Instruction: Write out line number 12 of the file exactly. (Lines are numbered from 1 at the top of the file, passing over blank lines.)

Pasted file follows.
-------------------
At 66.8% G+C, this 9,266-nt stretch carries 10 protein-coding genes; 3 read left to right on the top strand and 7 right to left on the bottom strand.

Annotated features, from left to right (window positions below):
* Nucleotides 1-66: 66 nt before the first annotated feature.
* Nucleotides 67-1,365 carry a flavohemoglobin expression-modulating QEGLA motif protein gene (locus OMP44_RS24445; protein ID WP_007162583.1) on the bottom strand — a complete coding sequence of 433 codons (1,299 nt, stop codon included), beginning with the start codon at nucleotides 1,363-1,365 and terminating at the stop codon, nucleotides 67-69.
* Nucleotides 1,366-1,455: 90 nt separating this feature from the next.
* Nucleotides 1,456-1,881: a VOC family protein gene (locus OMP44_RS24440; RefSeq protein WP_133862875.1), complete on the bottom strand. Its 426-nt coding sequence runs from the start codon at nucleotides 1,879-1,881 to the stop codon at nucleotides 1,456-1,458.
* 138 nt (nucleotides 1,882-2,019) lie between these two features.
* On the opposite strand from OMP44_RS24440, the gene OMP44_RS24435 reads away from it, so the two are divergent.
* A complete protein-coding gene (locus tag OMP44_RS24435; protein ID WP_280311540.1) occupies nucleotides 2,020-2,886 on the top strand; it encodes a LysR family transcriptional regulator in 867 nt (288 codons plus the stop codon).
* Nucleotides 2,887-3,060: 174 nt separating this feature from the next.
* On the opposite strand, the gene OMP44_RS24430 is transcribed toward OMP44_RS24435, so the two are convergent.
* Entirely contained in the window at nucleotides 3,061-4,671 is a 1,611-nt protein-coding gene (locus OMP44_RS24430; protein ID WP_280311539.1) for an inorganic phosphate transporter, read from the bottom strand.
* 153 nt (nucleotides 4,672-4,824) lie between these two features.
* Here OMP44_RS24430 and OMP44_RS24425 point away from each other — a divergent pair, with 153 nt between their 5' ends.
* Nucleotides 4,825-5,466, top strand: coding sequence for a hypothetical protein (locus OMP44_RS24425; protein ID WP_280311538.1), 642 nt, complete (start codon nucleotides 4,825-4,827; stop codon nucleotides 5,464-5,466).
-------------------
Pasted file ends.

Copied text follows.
* Entirely contained in the window at nucleotides 3,061-4,671 is a 1,611-nt protein-coding gene (locus OMP44_RS24430; protein ID WP_280311539.1) for an inorganic phosphate transporter, read from the bottom strand.